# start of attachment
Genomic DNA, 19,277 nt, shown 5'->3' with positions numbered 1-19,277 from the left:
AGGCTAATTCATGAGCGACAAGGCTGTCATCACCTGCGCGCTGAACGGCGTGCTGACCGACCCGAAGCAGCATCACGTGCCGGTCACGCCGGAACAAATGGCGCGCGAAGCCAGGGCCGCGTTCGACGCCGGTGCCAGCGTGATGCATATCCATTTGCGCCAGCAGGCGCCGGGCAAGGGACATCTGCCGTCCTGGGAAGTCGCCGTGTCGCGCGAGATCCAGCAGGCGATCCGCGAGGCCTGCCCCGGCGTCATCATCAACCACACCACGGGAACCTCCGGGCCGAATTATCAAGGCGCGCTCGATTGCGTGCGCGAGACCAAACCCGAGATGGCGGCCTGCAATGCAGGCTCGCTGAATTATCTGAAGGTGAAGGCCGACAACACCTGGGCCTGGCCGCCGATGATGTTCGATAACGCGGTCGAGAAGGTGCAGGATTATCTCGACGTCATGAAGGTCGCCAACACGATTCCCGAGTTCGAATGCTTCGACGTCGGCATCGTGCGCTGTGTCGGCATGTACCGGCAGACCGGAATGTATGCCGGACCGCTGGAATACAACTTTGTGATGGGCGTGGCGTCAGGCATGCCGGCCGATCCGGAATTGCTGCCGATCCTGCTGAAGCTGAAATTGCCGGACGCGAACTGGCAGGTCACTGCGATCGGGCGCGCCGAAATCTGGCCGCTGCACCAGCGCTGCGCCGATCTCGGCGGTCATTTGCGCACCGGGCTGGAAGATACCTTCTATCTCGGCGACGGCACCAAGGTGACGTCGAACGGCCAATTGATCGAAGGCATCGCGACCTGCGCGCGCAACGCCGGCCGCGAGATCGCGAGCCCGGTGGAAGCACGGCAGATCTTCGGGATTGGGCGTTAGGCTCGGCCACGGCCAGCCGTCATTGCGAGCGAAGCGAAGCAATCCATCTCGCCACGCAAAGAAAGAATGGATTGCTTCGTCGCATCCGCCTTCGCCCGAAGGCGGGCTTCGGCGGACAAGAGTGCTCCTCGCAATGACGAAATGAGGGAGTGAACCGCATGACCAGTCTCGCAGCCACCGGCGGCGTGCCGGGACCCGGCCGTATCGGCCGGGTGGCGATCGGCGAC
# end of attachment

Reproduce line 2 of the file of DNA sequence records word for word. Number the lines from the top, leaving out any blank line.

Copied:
AGGCTAATTCATGAGCGACAAGGCTGTCATCACCTGCGCGCTGAACGGCGTGCTGACCGACCCGAAGCAGCATCACGTGCCGGTCACGCCGGAACAAATGGCGCGCGAAGCCAGGGCCGCGTTCGACGCCGGTGCCAGCGTGATGCATATCCATTTGCGCCAGCAGGCGCCGGGCAAGGGACATCTGCCGTCCTGGGAAGTCGCCGTGTCGCGCGAGATCCAGCAGGCGATCCGCGAGGCCTGCCCCGGCGTCATCATCAACCACACCACGGGAACCTCCGGGCCGAATTATCAAGGCGCGCTCGATTGCGTGCGCGAGACCAAACCCGAGATGGCGGCCTGCAATGCAGGCTCGCTGAATTATCTGAAGGTGAAGGCCGACAACACCTGGGCCTGGCCGCCGATGATGTTCGATAACGCGGTCGAGAAGGTGCAGGATTATCTCGACGTCATGAAGGTCGCCAACACGATTCCCGAGTTCGAATGCTTCGACGTCGGCATCGTGCGCTGTGTCGGCATGTACCGGCAGACCGGAATGTATGCCGGACCGCTGGAATACAACTTTGTGATGGGCGTGGCGTCAGGCATGCCGGCCGATCCGGAATTGCTGCCGATCCTGCTGAAGCTGAAATTGCCGGACGCGAACTGGCAGGTCACTGCGATCGGGCGCGCCGAAATCTGGCCGCTGCACCAGCGCTGCGCCGATCTCGGCGGTCATTTGCGCACCGGGCTGGAAGATACCTTCTATCTCGGCGACGGCACCAAGGTGACGTCGAACGGCCAATTGATCGAAGGCATCGCGACCTGCGCGCGCAACGCCGGCCGCGAGATCGCGAGCCCGGTGGAAGCACGGCAGATCTTCGGGATTGGGCGTTAGGCTCGGCCACGGCCAGCCGTCATTGCGAGCGAAGCGAAGCAATCCATCTCGCCACGCAAAGAAAGAATGGATTGCTTCGTCGCATCCGCCTTCGCCCGAAGGCGGGCTTCGGCGGACAAGAGTGCTCCTCGCAATGACGAAATGAGGGAGTGAACCGCATGACCAGTCTCGCAGCCACCGGCGGCGTGCCGGGACCCGGCCGTATCGGCCGGGTGGCGATCGGCGAC